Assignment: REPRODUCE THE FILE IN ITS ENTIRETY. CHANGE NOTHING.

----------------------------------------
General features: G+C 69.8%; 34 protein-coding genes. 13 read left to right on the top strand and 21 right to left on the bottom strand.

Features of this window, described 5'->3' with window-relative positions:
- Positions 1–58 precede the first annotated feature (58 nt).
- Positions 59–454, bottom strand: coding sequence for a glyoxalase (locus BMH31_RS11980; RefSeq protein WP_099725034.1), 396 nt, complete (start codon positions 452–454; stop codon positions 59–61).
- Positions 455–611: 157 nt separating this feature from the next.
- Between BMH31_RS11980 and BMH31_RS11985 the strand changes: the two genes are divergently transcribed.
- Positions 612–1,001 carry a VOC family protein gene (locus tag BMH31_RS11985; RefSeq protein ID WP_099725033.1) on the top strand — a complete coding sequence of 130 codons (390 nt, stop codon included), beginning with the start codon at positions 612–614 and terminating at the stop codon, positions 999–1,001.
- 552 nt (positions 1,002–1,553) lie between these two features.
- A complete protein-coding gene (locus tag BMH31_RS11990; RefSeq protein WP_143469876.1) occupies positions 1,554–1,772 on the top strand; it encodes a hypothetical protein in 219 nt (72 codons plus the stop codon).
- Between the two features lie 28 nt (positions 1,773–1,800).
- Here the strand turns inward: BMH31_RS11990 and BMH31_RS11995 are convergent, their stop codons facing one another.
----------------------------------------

General features: G+C 69.8%; 34 protein-coding genes. 13 read left to right on the top strand and 21 right to left on the bottom strand.

Features of this window, described 5'->3' with window-relative positions:
- Positions 1–58 precede the first annotated feature (58 nt).
- Positions 59–454, bottom strand: coding sequence for a glyoxalase (locus BMH31_RS11980; RefSeq protein WP_099725034.1), 396 nt, complete (start codon positions 452–454; stop codon positions 59–61).
- Positions 455–611: 157 nt separating this feature from the next.
- Between BMH31_RS11980 and BMH31_RS11985 the strand changes: the two genes are divergently transcribed.
- Positions 612–1,001 carry a VOC family protein gene (locus tag BMH31_RS11985; RefSeq protein ID WP_099725033.1) on the top strand — a complete coding sequence of 130 codons (390 nt, stop codon included), beginning with the start codon at positions 612–614 and terminating at the stop codon, positions 999–1,001.
- 552 nt (positions 1,002–1,553) lie between these two features.
- A complete protein-coding gene (locus tag BMH31_RS11990; RefSeq protein WP_143469876.1) occupies positions 1,554–1,772 on the top strand; it encodes a hypothetical protein in 219 nt (72 codons plus the stop codon).
- Between the two features lie 28 nt (positions 1,773–1,800).
- Here the strand turns inward: BMH31_RS11990 and BMH31_RS11995 are convergent, their stop codons facing one another.